The findings from this 22-year follow-up of the BIP study show a direct association between triglyceride levels and all-cause mortality in patients with CHD, with a 26% increase in risk for each 1-unit increase in triglycerides. Importantly, there was a graded increase in risk extending to triglyceride levels which would be considered desirable (<150 mg/dl or 1.7 mmol/L) in current dyslipidaemia guidelines (1). It should be emphasised that this association was evident even after correcting for conventional risk factors, including HDL cholesterol, thus reaffirming elevated triglycerides as an independent predictor of risk. This analysis has a number of strengths which add to the robustness of these findings. These include the size of the cohort, duration of follow-up, patient population, i.e. patients with established CHD, as well as the use of a national registry to verify death. However, it should be acknowledged that the standards of care at the time of the BIP study differed from modern management.

From emerging genetic data, it is clear that there is revived interest in triglycerides as a causal risk factor for cardiovascular disease. The failure of recent trials of HDL-targeted therapy, most recently ACCELERATE with the cholesteryl ester transfer protein inhibitor, evacetrapib (2), has also added to the resurgence of interest in triglycerides.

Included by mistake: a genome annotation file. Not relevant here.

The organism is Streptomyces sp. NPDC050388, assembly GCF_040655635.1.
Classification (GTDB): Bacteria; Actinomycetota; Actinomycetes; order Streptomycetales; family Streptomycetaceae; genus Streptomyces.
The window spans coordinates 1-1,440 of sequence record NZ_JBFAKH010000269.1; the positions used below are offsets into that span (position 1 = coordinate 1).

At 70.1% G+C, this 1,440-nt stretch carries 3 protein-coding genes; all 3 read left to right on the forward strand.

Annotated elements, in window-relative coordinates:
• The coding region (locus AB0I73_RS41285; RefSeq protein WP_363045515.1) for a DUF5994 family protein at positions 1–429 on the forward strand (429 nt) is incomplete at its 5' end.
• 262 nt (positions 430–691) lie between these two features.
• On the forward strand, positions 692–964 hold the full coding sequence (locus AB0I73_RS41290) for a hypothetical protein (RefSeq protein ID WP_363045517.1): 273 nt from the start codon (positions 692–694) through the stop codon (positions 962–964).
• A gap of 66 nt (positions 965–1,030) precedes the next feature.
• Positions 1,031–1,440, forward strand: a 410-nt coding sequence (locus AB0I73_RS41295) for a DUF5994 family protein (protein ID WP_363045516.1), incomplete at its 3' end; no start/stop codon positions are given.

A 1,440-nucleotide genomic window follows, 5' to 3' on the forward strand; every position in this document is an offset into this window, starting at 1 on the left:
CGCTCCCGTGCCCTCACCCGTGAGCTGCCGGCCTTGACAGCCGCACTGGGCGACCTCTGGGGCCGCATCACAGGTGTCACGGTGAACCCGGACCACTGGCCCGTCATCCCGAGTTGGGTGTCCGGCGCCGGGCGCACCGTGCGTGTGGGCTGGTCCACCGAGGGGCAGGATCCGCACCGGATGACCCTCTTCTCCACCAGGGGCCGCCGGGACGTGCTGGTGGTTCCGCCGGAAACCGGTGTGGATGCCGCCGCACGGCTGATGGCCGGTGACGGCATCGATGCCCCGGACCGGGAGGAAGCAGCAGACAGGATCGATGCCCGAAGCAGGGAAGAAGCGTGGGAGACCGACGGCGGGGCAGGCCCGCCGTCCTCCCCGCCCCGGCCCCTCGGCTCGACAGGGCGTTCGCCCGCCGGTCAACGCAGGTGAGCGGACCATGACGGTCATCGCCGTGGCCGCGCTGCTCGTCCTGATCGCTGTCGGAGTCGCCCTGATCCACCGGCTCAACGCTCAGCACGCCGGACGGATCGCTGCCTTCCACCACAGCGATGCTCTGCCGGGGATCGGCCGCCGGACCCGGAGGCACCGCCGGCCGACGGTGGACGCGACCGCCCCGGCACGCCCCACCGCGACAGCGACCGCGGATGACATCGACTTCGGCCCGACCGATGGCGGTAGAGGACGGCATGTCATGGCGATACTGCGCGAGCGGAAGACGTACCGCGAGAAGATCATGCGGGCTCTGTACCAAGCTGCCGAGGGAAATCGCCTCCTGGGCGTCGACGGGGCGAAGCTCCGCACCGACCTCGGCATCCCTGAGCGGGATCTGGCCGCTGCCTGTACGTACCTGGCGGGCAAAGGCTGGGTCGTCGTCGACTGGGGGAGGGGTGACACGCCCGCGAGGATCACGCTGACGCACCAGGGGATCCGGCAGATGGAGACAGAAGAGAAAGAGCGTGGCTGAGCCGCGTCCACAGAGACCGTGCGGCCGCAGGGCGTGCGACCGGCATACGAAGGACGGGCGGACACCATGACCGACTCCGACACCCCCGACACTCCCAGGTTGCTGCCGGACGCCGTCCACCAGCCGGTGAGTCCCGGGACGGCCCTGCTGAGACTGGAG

The results from this analysis highlight the importance of triglycerides as a causal risk factor, a proposition supported by genetic and observational data (3). However, the jury is still out on whether targeting elevated triglycerides reduces cardiovascular outcomes in patients at high cardiovascular risk. Clearly, there is a need for new trials to test this hypothesis in an appropriate patient population; two trials with different formulations of omega-3 fatty acids are in progress (REDUCE-IT and STRENGTH) (4,5). Furthermore, as highlighted in recent posts, a study with pemfibrate, a novel selective peroxisome proliferator-activated receptor alpha modulator, in type 2 diabetes patients with elevated triglycerides will also test this (4). This is truly an exciting time for triglycerides research, with the answer to the eternal question - are triglycerides a risk factor or treatment target – within sight.


1. Reiner Z, Catapano AL, De Backer G, Graham I, Taskinen MR, Wiklund O, Agewall S, Alegria E, Chapman MJ, Durrington P, Erdine S, Halcox J, Hobbs R, Kjekshus J, Filardi PP, Riccardi G, Storey RF, Wood D. ESC/EAS Guidelines for the management of dyslipidaemias: the Task Force for the management of dyslipidaemias of the European Society of Cardiology (ESC) and the European Atherosclerosis Society (EAS). Eur Heart J 2011;32:1769-818.

2. Presented by Dr. Stephen J. Nicholls at the American College of Cardiology Annual Scientific Session, Chicago, IL, April 3, 2016, see news from the literature.

3. Nordestgaard BG. Triglyceride-rich lipoproteins and atherosclerotic cardiovascular disease: new insights from epidemiology, genetics, and biology. Circ Res 2016;118:547-63.

4. A Study of AMR101 to Evaluate Its Ability to Reduce Cardiovascular Events in High Risk Patients With Hypertriglyceridemia and on Statin. The Primary Objective is to Evaluate the Effect of 4 g/Day AMR101 for Preventing the Occurrence of a First Major Cardiovascular Event. (REDUCE-IT). Identifier: NCT01492361.

5. Outcomes Study to Assess STatin Residual Risk Reduction With EpaNova in HiGh CV Risk PatienTs With Hypertriglyceridemia (STRENGTH). Identifier: NCT02104817.

6. Landmark Trial Entitled "PROMINENT" To Explore The Prevention Of Heart Disease In Diabetic Patients With High Triglycerides And Low HDL-C.

Key words triglycerides; Bezafibrate Infarction Prevention Study; triglycerides; mortality; pemfibrate